My Grandma Mary

I just found this on Facebook this morning.  It’s a picture of my Grandmother Mary and my brothers and sister and I.  My youngest brother, Eric (the one looking at me adoringly), appears to be less than a year old, which would make this summer, or possibly fall of 1979.  Clothes were awesome back then, yeah?  Anyway, it brought back to memory a gift my Grandma Mary gave me.  It wasn’t anything more than a simple note.  She wrote it two days before she met me and I didn’t receive it until two decades after she’d passed away.  I still have the note of course, and it remains one of the best presents I’ve ever been given.  Finding and reading it brought on a whole flood of emotion I wasn’t even halfway prepared to deal with at the time.  After reading it, I sat down and wrote about it.  This is what I wrote:

I was up at my parent’s place a couple weeks back, when my mom came into the room holding a small box saying, “Look what I just came across.” It was a box full of Baby Tim crap from when I’d first been adopted by she and my father. Out of curiosity, I took it home with me and, this morning, finally got around to taking a look at it.

The box is powder blue, with a picture of a stork carrying a baby, inlaid with gold foil. Over the baby that the stork is carrying, is a metal plate with “TIMOTHY” engraved on it. Underneath that, it says “Baby’s treasure chest.” Inside the box, are several different items. Among them are; a bonnet that barely covers my fist, booties that are literally no longer than my pinky, two silver diaper pins with my initials on them, and a small envelope. There’s a 6 cent stamp on the envelope with a picture of FDR on it. It’s addressed to Master Timothy Burton Hatch. Inside, is a note from my Grandma Mary, written on Norcross stationery with a picture of a simple rose and stem on the front. The handwriting is elegant and precise:

May 5, 1969

Dearest Timmie,
Your father just phoned me and told me the most wonderful news of all – that they are bringing you home tomorrow! Even though miles separate us, I know the joy that is in the hearts of your Mother and Father. They have waited so long for you, Timmie as we all have. I talked with your Grandfather Russ over last weekend and he is as happy as all of us are.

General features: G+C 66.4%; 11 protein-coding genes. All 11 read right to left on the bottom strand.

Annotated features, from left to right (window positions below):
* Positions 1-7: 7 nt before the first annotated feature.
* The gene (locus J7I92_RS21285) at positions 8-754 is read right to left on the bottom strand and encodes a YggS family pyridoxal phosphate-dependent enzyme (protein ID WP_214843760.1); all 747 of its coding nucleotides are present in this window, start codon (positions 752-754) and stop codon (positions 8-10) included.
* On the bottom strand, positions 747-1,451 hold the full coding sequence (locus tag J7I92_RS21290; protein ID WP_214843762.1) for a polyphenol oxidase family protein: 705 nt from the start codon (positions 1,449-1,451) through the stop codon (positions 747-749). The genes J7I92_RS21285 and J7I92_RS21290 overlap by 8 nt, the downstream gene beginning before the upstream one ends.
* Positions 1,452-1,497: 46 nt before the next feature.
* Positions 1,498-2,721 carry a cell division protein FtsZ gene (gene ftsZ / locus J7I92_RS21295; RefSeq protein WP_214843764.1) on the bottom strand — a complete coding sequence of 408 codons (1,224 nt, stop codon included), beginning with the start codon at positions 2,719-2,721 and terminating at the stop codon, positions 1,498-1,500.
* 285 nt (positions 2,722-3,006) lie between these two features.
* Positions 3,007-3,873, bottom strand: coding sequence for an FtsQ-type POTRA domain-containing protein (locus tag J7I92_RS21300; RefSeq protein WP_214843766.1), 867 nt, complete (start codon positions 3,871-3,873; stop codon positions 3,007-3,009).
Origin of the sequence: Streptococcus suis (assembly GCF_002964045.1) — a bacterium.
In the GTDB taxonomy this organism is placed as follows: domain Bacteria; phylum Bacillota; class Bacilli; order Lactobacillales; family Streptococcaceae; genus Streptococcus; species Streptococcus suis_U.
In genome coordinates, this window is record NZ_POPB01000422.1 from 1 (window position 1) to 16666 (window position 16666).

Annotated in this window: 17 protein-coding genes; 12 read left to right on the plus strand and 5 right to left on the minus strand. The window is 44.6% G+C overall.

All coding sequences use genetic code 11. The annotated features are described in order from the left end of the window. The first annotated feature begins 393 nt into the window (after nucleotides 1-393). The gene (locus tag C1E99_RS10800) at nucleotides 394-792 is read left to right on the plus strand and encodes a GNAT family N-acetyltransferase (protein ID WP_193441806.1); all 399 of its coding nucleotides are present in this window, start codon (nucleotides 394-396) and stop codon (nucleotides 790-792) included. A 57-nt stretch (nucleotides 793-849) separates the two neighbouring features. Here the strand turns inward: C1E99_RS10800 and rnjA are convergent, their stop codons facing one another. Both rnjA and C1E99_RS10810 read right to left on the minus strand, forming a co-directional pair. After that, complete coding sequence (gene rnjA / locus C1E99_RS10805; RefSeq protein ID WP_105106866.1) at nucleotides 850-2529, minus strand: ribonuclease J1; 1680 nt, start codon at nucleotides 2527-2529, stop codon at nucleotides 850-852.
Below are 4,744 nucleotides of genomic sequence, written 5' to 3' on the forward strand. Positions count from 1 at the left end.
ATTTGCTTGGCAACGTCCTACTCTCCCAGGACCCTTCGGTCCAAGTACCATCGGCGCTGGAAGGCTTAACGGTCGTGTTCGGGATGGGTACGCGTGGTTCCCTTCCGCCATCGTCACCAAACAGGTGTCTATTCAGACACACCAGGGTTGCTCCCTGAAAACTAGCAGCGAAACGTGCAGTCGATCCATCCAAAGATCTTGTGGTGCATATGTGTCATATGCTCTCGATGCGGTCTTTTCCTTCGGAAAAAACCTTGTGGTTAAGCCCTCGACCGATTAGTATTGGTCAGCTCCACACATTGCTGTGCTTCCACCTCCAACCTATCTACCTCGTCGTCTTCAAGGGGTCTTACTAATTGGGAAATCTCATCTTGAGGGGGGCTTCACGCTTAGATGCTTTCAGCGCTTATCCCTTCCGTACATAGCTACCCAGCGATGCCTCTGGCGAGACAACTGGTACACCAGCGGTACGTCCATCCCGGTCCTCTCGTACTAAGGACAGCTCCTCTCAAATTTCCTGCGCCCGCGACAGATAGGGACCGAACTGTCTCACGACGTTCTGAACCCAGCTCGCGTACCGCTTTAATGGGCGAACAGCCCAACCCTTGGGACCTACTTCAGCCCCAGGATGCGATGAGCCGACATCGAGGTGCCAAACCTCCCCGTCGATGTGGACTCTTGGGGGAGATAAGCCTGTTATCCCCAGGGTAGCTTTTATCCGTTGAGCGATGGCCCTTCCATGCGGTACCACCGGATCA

I do have an advantage with you Timmie as I know your daddy very well and your beautiful mother almost as well. I know how lucky and fortunate they feel in their hearts to have you and we all share in that beautiful feeling. Life is a series of choices and to be chosen Timmie, is a very special feeling.

I’ll be up bright and early Sunday morning to see you all. May God bless you, my first grandson!

All my love,

Grandmother Mary

It really isn’t possible to explain everything that’s going on in my head right now, so rather than struggle with the words, I’ll leave it at this: I think it’s really cool that Grandma Mary wrote me this note two days before she’d ever seen me. And while I’m sure it was just a simple note in her mind, it’s one of the best gifts I’ve ever received. The gift being not the note itself, but the reminder that “to be chosen is a very special feeling.” Truer words are seldom spoken, and I couldn’t have been chosen by two finer people had I done the choosing myself.

My Grandma Mary passed away a little over twenty years ago, and her note is also a reminder of how much I loved her and how much I regret that I didn’t get to spend more time with her. I’d give anything to be able to thank her in person and tell her how much she meant to all of us. Thanks, Grandma.

Almost 7 years later, and I still can’t think of anything more appropriate to say than, “Thanks, Grandma.”

About

Tim Hatch lives in a secret volcano headquarters somewhere in the South Pacific, where he controls the world economy and writes confessional poetry about his disappointing childhood.

His poetry has been published in MungBeing, East Jasmine Review, The Pacific Review, The Vehicle, Touch: The Journal Of Healing, Apeiron Review, and he is the recipient of the 2014 Felix Valdez Award.

He finds writing about himself in the third person to be an overtly seductive invitation to tell lies.

He once captured a French Eagle at Talavera.

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